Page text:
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Why (Certain) Stats Mean Nothing

Carlos Zambrano warms up before Sunday's game in Tempe. Photo by Al

TEMPE, Arizona -- See, I know headlines like that get some people's blood boiling, and it's not what you think.

But I got you to read this far, right?

Look at Carlos Zambrano's line from today's game -- 5.2 IP, nine hits, four earned runs (6.35 game ERA, 1.59 game WHIP) and it doesn't look all that good.

But there is a story within that you wouldn't know unless you saw the game, a 4-0 loss to the Angels. Z gave up three singles in the second inning, loading the bases -- one of those singles was a ball that was knocked down by Ryan Theriot, but he couldn't make the play on Howie Kendrick, who runs very well. After Brandon Wood singled to load the bases with one out, Chone Figgins hit a ball down the line that Daryle Ward couldn't make a play on.

Result: ball in RF corner, bases cleared, triple for Figgins.

Now does any one of you think that play would have happened that way if Derrek Lee had been playing first base today?

Of course not. Lee, one of the better-fielding 1B in the game, would likely have speared the ball and at the very least gotten one out, and perhaps started an inning-ending double play. Had that happened, Z might have gone through the first six innings giving up what John Lackey did -- nothing. Lackey was dominant, giving the Cubs only two singles (one by Theriot, the other by Cesar Izturis); Z gave up only two other singles until he ran out of gas in the sixth inning, when the Angels scored their fourth run on three hits -- including yet another ball that Alfonso Soriano seemed to not see very well off the bat, which went for a double over his head.

And it was just then that I was thinking, "Soriano seems a lot more comfortable out there today", as he had made several nice plays, and appeared to be reading the ball pretty well. Actually, I think he's going to be just fine. Each day does seem to be getting better for him out there, and remember the man has been playing CF for all of two weeks' worth of actual competition.

Back to Z for a moment -- one of the best things about his day is that he didn't walk anyone. I don't have an exact pitch count, but it was low enough through five innings that Lou Piniella let him go out there for the sixth, which I don't think was in Lou's original plan. Z struck out Wood (his fourth K) for his final batter before Scott Eyre came on and ended the sixth with a comebacker. Eyre also threw an uneventful seventh before giving way to... Hector ("Not Danny") Almonte.

You're saying, "Who?" Well, so was I. No one at the game seemed to know who the righthander wearing #77 was, either. I had to look him up -- here's his undistinguished major league record. He's 31 and last appeared in a major league game in 2003, for a team that no longer exists, the Expos.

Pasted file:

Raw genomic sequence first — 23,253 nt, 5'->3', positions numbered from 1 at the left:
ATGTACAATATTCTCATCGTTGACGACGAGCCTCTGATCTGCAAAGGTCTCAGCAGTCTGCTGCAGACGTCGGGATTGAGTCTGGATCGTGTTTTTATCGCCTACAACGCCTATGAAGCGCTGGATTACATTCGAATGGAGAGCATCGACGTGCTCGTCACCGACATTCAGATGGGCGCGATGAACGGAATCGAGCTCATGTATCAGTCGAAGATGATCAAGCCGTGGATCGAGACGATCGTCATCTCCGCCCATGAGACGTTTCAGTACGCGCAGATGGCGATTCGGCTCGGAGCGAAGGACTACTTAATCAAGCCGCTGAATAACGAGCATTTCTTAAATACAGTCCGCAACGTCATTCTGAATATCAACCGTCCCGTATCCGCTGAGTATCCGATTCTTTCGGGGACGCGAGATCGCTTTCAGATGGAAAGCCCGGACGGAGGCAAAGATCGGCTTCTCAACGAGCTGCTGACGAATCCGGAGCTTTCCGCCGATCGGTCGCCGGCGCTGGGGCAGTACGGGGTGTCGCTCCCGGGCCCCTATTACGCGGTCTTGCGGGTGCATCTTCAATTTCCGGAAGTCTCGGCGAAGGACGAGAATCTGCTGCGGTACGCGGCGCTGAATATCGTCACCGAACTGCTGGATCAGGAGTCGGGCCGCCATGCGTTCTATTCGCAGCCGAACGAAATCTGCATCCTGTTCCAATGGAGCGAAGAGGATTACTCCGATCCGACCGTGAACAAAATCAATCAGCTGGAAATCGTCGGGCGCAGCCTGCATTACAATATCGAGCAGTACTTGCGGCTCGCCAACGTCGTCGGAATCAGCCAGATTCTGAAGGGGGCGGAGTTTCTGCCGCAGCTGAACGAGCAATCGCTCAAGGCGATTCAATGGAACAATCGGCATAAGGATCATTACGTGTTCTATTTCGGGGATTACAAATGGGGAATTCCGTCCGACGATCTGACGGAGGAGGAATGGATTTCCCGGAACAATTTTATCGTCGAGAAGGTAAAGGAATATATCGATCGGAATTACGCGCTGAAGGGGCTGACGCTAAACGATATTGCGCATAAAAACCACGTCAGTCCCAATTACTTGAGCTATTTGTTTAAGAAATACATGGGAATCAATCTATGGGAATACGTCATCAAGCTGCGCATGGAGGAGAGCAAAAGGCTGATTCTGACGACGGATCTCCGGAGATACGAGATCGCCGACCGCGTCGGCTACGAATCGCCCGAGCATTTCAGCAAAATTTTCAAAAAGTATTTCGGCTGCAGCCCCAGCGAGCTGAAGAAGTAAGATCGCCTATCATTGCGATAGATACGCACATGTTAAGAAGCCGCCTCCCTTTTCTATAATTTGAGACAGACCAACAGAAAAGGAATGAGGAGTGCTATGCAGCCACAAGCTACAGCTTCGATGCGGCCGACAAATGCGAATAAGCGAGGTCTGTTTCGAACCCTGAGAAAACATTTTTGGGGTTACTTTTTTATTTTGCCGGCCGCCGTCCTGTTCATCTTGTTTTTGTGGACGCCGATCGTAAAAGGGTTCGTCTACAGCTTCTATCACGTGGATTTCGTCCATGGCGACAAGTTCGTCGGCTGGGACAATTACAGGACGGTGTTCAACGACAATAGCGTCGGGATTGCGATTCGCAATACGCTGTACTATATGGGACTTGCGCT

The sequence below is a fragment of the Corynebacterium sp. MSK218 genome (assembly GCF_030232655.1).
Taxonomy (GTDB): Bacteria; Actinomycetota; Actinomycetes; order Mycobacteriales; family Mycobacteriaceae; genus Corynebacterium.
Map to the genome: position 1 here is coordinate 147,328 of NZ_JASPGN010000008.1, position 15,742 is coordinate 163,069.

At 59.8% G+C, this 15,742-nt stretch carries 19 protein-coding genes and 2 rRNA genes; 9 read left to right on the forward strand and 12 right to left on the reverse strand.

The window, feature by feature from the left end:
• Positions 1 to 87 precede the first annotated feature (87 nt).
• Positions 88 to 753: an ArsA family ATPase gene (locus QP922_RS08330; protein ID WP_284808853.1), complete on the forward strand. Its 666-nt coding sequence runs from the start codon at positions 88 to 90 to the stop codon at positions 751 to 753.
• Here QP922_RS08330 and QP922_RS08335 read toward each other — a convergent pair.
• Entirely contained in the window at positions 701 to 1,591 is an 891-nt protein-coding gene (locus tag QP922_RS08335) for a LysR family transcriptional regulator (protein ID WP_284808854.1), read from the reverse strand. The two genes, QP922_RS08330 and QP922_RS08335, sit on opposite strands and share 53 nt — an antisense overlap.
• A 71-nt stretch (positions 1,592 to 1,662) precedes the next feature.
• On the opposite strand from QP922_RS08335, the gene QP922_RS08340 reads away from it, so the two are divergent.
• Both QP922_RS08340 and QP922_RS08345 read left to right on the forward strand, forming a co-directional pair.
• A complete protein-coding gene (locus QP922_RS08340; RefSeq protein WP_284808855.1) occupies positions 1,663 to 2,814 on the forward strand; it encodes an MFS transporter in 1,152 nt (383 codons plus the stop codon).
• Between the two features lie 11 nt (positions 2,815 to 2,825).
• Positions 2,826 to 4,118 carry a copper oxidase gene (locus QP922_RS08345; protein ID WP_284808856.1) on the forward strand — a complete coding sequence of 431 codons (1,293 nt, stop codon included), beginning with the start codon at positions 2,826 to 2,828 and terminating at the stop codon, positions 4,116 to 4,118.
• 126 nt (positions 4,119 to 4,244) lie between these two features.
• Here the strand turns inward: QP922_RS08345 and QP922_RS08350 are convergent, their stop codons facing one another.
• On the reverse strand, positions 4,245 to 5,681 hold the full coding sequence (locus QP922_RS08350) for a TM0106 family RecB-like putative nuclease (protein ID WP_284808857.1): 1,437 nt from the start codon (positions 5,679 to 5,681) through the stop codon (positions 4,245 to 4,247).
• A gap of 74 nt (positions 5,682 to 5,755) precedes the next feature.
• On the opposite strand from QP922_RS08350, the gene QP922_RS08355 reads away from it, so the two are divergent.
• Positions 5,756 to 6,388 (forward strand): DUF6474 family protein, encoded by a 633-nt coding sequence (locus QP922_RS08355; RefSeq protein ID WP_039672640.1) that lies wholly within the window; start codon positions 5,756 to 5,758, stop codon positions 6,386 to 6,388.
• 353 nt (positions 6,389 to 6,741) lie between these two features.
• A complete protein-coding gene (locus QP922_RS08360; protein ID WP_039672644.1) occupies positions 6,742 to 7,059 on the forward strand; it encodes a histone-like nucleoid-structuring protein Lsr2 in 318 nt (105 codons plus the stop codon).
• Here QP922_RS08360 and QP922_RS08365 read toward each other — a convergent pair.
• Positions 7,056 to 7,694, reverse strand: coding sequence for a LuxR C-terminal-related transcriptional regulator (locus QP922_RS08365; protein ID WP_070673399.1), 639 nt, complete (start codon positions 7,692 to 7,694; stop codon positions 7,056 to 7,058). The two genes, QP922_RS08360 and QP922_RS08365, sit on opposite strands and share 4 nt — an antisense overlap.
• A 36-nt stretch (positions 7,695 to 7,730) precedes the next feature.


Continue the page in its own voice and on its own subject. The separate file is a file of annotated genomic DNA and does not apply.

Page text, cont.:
He had a 1-2-3 inning, but why? Michael Wuertz and Roberto Novoa, two pitchers who the Cubs might actually need (particularly Wuertz) were sitting on the bullpen bench. And it didn't appear that either one was going to get into the game even if the Cubs had tied it up -- warming up at game's end was Carmen Pignatiello.

Well, at least this defeat was fast and merciful -- two hours and thirteen minutes, on another hot (91 degrees at gametime) day, in front of the usual half-Cub-fans-at-a-road-game crowd.

I ran into Rob from 6-4-2, the Angels/Dodgers combo blog, whose wife Helen is a big Cubs fan. She was around somewhere, but didn't come out to the lawn to say hi. I'm expecting to see them sometime later this week back at Mesa -- and Rob, if you were thinking I wasn't recognizing you at first, I wasn't, because you looked quite a bit different than the last time I saw you two years ago!

I'm not worried about the offense -- sometimes, you just run into a good pitcher having an outstanding day, and that's what John Lackey was doing with the Cubs today. The Cubs, who have been fairly patient hitters this spring, finally drew the game's only walk with two out in the ninth (Ryan Theriot) off Darren Oliver (yes, that Darren Oliver, who the Cubs released in 2005 after he had three really bad appearances for them at Iowa, after which he became a reasonably effective middle reliever for the Mets last year).

Finally, although the folks in Mesa have improved the souvenir concessions considerably this year, they could take a lesson from the Diablos, who run the show in Tempe. A program nearly identical in size and content to the $5 book they sell in Mesa... cost one dollar.